Global markets had a good session to end the week, boosted by solid US employment data and easing political tensions in Europe.
The US added more jobs than expected in May, while unemployment fell to an 18-year low and average hourly earnings edged higher to 2.7%.
That helped confirm that market’s view that the US Fed remains on track to continue its rate-hiking cycle this year.
The S&P500 gained 1% and benchmark US 10-year bond yields rose back above 2.9% following steep falls amid last week’s political uncertainty in Italy.
A political crisis has been averted for now, after the populist Five Star/League coalition received approval to govern on Friday. Italian stocks rose by 1.5%.
And stocks in Spain rose by 1.8% following the ousting of Prime Minister Mariano Rajoy due to a corruption scandal, with new elections expected later this year.
The Australian dollar ended the week mostly unchanged at 0.7568 US cents.
Looking ahead, it’s GDP week in Australia, with the report card on economic growth in the March quarter scheduled for Wednesday (11:30am AEST).
Markets will be closely watching the release of retail sales to start the week (Monday, 11:30am AEST), which will provide an update on the outlook for domestic consumption.
The median forecast is for monthly growth of 0.3% in April, but it will likely get more attention after the March print missed expectations.
Elsewhere, Wednesday’s GDP print is expected to show the Australian economy extended its growth streak in Q1.
Economists are forecasting growth of 0.8% in the March quarter, leaving the annual rate at 2.8%.
That’s up from 0.4%/2.4% in the three months to December, with the turnaround expected to be led by a pickup in net exports.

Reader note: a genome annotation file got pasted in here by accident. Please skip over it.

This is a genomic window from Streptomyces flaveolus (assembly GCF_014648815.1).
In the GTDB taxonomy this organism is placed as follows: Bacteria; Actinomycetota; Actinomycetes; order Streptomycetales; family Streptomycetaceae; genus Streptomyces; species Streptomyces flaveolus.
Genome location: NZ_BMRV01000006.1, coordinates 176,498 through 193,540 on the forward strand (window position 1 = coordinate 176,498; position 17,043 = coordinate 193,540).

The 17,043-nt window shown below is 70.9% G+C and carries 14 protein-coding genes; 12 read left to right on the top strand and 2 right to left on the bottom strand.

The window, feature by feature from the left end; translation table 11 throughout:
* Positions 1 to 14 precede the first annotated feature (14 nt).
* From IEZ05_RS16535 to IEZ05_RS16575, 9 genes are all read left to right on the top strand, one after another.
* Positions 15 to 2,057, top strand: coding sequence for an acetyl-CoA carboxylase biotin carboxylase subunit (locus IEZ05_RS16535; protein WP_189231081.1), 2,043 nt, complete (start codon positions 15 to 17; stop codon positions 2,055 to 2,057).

Markets will get a clearer picture of Wednesday’s print following the release of the usual GDP input data.
There’s company profits/inventory numbers on Monday, ahead of the Q1 current account balance along with the net exports component of GDP on Tuesday.
Also on Tuesday the RBA will make its monthly interest rate announcement.
With the bank’s rate policy settings firmly on hold at 1.5%, the accompanying statement will face the usual round of scrutiny as analysts look for any clues as to changes in the economic outlook.
Elsewhere, are Ai Group services PMIs on Tuesday and April trade balance data on Thursday, with markets forecasting a monthly surplus of $1 billion.
Globally, it’s a quieter week for key data and events to kick off June.
Following last week’s manufacturing data comes a huge wave of services PMIs for May on Tuesday, with updated prints for Japan, China, the US, UK and the Eurozone.
And amid the ongoing US-China trade rhetoric, April trade data for the US is on Wednesday night while China releases trade data for May is on Friday.
Then on Saturday, there’s inflation data out of China including both CPI and PPI figures for May.
Here’s the full calendar, via ANZ: